|8/17/2014: Interfacing with a Garmin GPS 12|
I ran across an interesting web page about interfacing with Garmin receivers. These words drew my attention: "All Garmin gps receivers support a computer interface." Since I had an old Garmin GPS 12 in my desk drawer, I dug it out and looked to see if it did indeed have the 4-pin Garmin interface described on the web-site. On the back, underneath a little rubber stopper,I found it. The article includes instructions for making a Garmin to RS232 9-pin connector, but fortunately I found one for sale on e-bay for eleven dollars. My laptop doesn't have a RS232 connector, but I already had an rs-232 to usb adaptor, so that was no problem.
I received the Garmin to rs-232 adaptor in the mail yesterday, and this morning I hooked it up and was able to get some data out of the unit an onto my Vista laptop. I plugged the Garmin to RS-232 cable into the GPS 12, plugged the rs-232 connection into the rs-232 to USB adaptor and plugged it all into an available USB port on my Vista machine. It took awhile for Windows to install the driver for the adaptor, but it succeeded, an created a serial port for me on COM4, which I was able to determine by looking at the Device Manager in the control panel.
The hardest part was figuring out how to configure the GPS 12 to spit out navigation fixes, but after downloading the user manual for the unit from the vendor web-site and reading through it, I was able to select the proper interface mode under Garmin/Garmin, which was NONE/NMEA. The unit began to push NMEA nav fixes into the interface at 4800 BAUD.
This simple python program allowed me to view the data coming out:
# # Python monitor for COM4 # import serial ser = serial.Serial('COM4',4800,timeout=2) while 1: print ser.readline(),
Here is a sample of the output from the receiver in this mode:
$GPGGA,191922,2930.141,N,09456.503,W,1,05,1.5,1.6,M,-23.3,M,,*7D $GPGSA,A,2,01,,,06,,,,20,24,,28,,1.5,1.5,*14 $GPGSV,3,1,12,01,01,039,41,02,32,218,30,04,46,045,00,06,69,209,37*7 $GPGSV,3,2,12,10,15,163,00,12,01,312,00,17,51,023,00,20,19,064,37*77 $GPGSV,3,3,12,24,24,307,40,26,00,224,00,28,48,104,30,30,10,166,00*79 $PGRME,6.2,M,,M,6.2,M*00 $GPGLL,2930.141,N,09456.503,W,191922,A*3C $PGRMZ,5,f,2*1F $PGRMM,WGS84*06 $GPBOD,,T,,M,,*47 $GPRTE,1,1,c,0*07 $GPRMC,191924,A,2930.141,N,09456.503,W,000.0,360.0,170814,003.8,E*63 $GPRMB,A,,,,,,,,,,,,V*71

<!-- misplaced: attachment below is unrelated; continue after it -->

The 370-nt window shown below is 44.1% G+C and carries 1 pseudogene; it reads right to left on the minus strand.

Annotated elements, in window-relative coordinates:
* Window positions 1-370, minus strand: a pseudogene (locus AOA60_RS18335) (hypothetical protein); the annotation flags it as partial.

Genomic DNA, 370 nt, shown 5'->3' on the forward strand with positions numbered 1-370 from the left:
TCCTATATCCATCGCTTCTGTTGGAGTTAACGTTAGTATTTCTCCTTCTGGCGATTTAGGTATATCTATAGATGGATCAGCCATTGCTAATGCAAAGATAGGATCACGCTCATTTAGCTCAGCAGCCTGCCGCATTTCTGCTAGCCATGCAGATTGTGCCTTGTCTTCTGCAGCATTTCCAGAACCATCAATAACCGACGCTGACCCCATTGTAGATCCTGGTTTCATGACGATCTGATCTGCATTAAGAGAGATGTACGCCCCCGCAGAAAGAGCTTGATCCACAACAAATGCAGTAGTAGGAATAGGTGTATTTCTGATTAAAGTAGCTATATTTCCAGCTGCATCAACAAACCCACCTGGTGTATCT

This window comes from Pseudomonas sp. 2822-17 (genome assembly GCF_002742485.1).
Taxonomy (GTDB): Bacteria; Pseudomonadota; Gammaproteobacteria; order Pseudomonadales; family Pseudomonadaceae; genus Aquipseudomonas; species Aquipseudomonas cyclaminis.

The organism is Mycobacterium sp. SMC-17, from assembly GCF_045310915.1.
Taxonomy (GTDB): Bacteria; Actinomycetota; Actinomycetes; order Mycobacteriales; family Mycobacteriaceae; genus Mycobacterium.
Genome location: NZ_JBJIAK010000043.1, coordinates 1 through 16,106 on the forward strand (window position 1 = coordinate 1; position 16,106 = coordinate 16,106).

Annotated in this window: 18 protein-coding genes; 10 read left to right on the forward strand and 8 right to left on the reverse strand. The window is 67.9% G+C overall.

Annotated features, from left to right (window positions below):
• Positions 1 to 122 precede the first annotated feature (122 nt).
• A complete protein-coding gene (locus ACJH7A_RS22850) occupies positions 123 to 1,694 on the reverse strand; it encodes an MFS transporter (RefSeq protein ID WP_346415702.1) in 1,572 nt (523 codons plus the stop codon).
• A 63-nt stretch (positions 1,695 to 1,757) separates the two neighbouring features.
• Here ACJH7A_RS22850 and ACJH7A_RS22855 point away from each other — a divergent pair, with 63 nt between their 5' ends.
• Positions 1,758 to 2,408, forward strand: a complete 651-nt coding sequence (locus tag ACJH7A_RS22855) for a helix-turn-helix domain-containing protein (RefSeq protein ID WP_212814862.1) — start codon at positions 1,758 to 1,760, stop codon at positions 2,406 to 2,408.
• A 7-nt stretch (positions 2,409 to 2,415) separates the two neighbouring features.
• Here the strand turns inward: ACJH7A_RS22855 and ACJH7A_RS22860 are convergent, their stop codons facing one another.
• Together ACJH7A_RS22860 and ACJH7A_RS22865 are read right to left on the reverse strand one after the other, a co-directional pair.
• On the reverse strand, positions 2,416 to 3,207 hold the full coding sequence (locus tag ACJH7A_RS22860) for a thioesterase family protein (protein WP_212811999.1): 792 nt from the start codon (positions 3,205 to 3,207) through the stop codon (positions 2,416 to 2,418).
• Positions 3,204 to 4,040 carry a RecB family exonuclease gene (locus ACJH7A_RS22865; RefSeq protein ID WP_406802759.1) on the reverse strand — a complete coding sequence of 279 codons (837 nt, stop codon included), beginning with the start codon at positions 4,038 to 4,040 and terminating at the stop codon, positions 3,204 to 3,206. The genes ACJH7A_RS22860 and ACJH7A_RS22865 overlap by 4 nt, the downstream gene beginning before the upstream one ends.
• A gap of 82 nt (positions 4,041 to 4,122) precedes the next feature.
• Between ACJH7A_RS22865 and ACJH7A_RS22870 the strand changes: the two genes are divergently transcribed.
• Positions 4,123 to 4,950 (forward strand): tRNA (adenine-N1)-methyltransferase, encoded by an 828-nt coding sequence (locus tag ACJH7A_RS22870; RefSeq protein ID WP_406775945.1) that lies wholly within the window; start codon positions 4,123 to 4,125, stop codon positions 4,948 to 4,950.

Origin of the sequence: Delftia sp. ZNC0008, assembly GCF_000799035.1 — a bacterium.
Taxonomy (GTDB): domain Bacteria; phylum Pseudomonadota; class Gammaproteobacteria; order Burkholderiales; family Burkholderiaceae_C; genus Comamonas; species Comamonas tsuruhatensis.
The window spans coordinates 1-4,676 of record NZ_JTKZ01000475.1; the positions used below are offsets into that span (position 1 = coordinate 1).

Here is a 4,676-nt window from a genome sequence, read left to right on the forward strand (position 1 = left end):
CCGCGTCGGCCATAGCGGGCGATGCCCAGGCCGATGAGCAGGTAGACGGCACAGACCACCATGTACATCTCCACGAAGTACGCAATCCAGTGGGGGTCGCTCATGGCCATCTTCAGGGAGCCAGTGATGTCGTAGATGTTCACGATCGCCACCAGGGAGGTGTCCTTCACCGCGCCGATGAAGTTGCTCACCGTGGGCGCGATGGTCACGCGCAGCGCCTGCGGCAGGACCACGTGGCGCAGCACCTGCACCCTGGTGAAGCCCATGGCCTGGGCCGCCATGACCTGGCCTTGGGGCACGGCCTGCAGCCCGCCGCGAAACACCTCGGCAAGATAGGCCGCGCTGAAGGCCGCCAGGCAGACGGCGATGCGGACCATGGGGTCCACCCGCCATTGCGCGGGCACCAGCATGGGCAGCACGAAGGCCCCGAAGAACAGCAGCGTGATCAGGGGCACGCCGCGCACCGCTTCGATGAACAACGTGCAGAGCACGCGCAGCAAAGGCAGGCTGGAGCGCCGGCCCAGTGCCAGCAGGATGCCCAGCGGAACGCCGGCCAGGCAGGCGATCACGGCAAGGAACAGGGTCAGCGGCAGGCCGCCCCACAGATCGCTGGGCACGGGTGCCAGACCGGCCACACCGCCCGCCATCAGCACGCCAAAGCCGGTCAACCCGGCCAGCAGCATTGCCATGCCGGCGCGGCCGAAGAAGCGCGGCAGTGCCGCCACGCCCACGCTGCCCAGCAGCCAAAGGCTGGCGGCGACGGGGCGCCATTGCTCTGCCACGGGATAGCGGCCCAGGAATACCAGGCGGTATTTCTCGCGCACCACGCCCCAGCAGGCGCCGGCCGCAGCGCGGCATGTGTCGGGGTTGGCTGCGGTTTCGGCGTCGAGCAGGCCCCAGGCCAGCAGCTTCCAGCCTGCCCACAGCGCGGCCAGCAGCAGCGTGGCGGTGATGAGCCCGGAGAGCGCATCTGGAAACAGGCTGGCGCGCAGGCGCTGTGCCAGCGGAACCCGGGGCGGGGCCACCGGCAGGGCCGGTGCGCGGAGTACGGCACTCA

These messages all provide potentially useful information, but the most useful message is $GPGGA. The comma
separated fields are:
identifier: $GPGGA gps time of week: 191922 North latitude in degrees and minutes: 2930.141,N West longitude in degrees and minutes: 09456.503,W Valid/Invalid: 1 Number of satellites tracked:05 HDOP: 1.5 Altitude MSL (meters): 1.6,M Height of geoid (meters): -23.3,M Unused: checksum: *7D
Since we are only interested in the one message, the following program will print only the $GPGGA message:
import serial ser = serial.Serial('COM4',4800,timeout=2) while 1: record = ser.readline() if record[0:6] == '$GPGGA': print record,
The resulting printout looks like this:
$GPGGA,202818,2930.144,N,09456.504,W,1,06,2.2,8.6,M,-23.3,M,,*70 $GPGGA,202820,2930.144,N,09456.504,W,1,05,2.4,8.2,M,-23.3,M,,*7A $GPGGA,202822,2930.144,N,09456.504,W,1,05,2.4,8.2,M,-23.3,M,,*78 $GPGGA,202824,2930.144,N,09456.504,W,1,05,2.4,8.6,M,-23.3,M,,*7A $GPGGA,202826,2930.144,N,09456.504,W,1,05,2.4,8.6,M,-23.3,M,,*78 $GPGGA,202828,2930.144,N,09456.504,W,1,05,2.4,8.6,M,-23.3,M,,*76 $GPGGA,202830,2930.144,N,09456.504,W,1,05,2.4,8.6,M,-23.3,M,,*7F $GPGGA,202832,2930.144,N,09456.504,W,1,05,2.4,8.7,M,-23.3,M,,*7C $GPGGA,202834,2930.144,N,09456.504,W,1,05,2.4,8.7,M,-23.3,M,,*7A $GPGGA,202836,2930.144,N,09456.504,W,1,05,2.4,8.7,M,-23.3,M,,*78 $GPGGA,202838,2930.144,N,09456.504,W,1,05,2.4,8.7,M,-23.3,M,,*76 $GPGGA,202840,2930.144,N,09456.504,W,1,05,2.4,8.7,M,-23.3,M,,*79 $GPGGA,202842,2930.144,N,09456.504,W,1,05,2.4,8.9,M,-23.3,M,,*75 $GPGGA,202844,2930.144,N,09456.504,W,1,05,2.5,9.3,M,-23.3,M,,*79 $GPGGA,202846,2930.144,N,09456.504,W,1,05,2.5,9.3,M,-23.3,M,,*7B
This set up gives us a nav fix every two seconds. If you are on foot, this may be sufficient, but at higher speeds, say 60 miles an hour, there are about 180 feet between fixes. This is where an IMU may come in. I have plans to integrate this data with IMU data to provide a high rate, accurate navigated trajectory. When I have some results, I'll post them here.
Thanks for visiting my web-site -- Cary Semar
email@example.com My Email Address for this site.